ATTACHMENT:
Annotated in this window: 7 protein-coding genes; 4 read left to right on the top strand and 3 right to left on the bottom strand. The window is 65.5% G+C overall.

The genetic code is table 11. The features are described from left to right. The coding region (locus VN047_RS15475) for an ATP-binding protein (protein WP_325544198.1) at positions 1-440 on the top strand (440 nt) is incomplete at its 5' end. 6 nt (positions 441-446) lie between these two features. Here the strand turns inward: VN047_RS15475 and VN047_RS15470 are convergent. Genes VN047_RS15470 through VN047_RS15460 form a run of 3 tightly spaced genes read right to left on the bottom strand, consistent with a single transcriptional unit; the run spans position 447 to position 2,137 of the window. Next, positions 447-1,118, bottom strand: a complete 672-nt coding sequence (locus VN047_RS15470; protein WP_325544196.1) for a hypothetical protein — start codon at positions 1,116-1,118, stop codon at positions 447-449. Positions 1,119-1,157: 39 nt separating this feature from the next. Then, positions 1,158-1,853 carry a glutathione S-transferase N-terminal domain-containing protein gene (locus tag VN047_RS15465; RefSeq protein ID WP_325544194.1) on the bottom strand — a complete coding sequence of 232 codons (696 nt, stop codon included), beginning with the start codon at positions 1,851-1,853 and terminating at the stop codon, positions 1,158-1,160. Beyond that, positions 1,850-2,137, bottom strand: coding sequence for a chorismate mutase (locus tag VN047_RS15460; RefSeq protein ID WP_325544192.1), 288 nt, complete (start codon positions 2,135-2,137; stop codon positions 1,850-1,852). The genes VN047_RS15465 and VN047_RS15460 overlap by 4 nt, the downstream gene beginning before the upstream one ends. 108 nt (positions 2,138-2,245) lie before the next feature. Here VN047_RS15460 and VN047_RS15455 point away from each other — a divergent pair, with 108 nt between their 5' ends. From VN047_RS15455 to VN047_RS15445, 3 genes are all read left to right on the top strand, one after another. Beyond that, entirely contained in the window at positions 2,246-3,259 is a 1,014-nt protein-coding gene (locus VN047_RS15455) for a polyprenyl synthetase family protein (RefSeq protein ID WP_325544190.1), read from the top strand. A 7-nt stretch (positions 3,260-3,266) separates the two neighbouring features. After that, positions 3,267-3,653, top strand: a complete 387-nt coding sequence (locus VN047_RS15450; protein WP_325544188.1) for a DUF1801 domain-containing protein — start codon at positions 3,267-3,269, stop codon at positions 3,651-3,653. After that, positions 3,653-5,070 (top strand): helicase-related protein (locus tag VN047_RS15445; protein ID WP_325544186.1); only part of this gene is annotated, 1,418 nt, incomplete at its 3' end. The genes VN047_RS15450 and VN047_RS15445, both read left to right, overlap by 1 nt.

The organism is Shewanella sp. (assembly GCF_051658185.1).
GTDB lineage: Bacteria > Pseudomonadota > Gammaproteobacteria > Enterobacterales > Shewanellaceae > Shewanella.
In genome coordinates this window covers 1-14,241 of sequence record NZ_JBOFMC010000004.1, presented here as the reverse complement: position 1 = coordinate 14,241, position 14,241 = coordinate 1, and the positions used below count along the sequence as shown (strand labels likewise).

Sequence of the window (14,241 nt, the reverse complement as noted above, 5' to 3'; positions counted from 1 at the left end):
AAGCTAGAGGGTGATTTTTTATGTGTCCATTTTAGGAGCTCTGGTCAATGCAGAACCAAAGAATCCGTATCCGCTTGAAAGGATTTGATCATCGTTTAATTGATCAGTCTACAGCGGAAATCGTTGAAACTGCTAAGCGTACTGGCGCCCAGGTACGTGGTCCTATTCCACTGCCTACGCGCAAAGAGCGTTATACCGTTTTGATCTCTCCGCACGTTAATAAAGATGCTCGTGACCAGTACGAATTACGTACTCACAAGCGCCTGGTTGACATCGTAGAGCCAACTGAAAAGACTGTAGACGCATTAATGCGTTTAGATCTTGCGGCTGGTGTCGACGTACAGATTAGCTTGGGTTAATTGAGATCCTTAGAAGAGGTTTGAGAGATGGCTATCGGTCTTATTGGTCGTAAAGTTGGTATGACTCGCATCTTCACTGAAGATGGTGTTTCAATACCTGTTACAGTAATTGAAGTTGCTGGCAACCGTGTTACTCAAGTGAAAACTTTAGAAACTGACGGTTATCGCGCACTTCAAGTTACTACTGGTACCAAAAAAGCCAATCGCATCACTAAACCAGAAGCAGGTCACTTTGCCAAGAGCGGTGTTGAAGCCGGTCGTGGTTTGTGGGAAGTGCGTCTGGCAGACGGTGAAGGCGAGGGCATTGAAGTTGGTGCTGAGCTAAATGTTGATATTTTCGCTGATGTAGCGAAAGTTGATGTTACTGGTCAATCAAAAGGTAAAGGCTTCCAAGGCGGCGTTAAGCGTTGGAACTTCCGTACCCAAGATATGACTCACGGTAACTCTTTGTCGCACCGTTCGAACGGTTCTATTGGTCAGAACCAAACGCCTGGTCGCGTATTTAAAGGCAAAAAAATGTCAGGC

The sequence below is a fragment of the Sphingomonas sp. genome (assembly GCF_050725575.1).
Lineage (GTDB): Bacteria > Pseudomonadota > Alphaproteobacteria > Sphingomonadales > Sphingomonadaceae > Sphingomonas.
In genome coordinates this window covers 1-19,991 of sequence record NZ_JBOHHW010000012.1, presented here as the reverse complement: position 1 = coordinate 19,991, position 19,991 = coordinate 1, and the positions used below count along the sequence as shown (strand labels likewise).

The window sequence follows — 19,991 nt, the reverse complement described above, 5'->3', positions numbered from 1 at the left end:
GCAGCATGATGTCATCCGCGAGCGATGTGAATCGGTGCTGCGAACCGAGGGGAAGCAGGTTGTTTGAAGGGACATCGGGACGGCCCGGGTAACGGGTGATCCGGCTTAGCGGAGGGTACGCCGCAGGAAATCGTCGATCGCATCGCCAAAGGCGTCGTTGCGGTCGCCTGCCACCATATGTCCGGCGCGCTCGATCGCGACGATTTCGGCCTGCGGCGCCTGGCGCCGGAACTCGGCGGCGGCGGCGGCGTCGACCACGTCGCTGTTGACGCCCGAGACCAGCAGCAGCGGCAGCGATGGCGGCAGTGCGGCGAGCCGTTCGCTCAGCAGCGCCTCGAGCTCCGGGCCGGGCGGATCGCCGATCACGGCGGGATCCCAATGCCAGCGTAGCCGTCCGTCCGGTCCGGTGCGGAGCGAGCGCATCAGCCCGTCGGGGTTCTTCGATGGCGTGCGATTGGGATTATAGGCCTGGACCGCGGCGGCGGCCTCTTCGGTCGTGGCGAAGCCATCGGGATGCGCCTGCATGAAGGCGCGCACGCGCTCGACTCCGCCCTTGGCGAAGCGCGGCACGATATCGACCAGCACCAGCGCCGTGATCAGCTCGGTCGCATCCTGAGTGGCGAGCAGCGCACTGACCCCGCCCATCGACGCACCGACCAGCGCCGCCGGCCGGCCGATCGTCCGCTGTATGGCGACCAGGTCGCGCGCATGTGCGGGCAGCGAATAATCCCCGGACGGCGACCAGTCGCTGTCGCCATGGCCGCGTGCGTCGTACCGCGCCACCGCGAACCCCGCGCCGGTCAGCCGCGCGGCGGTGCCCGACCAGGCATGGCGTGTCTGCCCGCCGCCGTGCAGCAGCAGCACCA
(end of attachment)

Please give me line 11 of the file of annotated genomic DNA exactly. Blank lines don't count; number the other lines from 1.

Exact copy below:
The window sequence follows — 19,991 nt, the reverse complement described above, 5'->3', positions numbered from 1 at the left end: